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PLoS Neglected Tropical Diseases Issue Image | Vol. 2(10) October 2008

PLoS Neglected Tropical Diseases Issue Image | Vol. 2(10) October 2008

PLOS
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Dengue virus is unable to productively infect dermal-type macrophages.

The image shows a human CD209+ macrophage, in which the dengue virus envelope E protein, fused to green fluorescent protein, is not co-localized with the acidic (red) perinuclear compartments. Envelope acidification is critical to initiate the viral life cycle. IL-10, present in the human skin, is required for the formation of these macrophages. Understanding these infection events shortly after the mosquito bite can help explain why many dengue infections are asymptomatic (see Kwan et al., doi:10.1371/journal.pntd.0000311).

Image Credit: Marion Decossas, Erika Navarro-Sanchez, and Hélène Dumortier

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Dengue virus is unable to productively infect dermal-type macrophages.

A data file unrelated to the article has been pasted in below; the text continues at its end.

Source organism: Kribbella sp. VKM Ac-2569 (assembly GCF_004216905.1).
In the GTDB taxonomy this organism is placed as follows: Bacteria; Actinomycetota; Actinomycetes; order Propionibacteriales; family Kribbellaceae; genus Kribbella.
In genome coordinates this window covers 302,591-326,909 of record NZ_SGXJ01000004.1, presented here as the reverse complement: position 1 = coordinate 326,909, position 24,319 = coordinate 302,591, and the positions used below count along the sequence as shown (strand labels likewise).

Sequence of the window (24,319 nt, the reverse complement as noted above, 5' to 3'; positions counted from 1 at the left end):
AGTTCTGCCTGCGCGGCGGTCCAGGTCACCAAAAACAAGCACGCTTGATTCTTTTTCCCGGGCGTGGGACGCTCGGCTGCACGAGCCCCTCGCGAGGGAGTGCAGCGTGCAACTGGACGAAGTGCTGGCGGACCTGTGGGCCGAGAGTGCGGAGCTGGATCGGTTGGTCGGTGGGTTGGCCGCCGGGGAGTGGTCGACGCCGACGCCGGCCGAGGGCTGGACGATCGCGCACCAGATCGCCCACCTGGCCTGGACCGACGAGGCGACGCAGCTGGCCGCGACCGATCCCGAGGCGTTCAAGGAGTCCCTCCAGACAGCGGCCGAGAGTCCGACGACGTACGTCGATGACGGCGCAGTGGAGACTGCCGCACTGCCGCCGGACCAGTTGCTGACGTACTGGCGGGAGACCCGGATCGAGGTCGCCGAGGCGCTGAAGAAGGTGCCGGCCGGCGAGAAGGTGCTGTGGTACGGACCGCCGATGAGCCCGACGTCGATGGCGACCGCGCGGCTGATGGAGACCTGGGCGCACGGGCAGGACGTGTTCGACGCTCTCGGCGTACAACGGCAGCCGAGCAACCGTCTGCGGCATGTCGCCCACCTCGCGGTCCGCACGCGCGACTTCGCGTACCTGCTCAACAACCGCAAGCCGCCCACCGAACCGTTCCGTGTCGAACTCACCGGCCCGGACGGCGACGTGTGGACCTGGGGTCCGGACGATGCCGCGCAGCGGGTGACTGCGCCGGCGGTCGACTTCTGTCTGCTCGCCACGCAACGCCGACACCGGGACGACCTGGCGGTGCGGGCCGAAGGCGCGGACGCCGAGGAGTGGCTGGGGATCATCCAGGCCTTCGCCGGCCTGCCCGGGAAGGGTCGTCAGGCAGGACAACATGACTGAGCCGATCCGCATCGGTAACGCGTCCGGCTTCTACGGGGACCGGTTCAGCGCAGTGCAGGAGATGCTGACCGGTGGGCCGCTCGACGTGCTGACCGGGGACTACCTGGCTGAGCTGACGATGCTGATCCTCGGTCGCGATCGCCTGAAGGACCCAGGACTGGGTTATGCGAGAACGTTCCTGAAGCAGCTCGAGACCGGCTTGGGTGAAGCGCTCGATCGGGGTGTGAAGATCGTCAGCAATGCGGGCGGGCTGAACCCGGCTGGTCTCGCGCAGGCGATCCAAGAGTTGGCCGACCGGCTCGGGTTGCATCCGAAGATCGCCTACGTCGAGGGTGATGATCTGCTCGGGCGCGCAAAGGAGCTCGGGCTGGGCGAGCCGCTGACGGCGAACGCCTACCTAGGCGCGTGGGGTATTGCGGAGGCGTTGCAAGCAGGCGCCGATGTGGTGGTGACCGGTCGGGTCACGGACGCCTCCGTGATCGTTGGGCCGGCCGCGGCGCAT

The image shows a human CD209+ macrophage, in which the dengue virus envelope E protein, fused to green fluorescent protein, is not co-localized with the acidic (red) perinuclear compartments. Envelope acidification is critical to initiate the viral life cycle. IL-10, present in the human skin, is required for the formation of these macrophages. Understanding these infection events shortly after the mosquito bite can help explain why many dengue infections are asymptomatic (see Kwan et al., doi:10.1371/journal.pntd.0000311).

Image Credit: Marion Decossas, Erika Navarro-Sanchez, and Hélène Dumortier

https://doi.org/10.1371/image.pntd.v02.i10.g001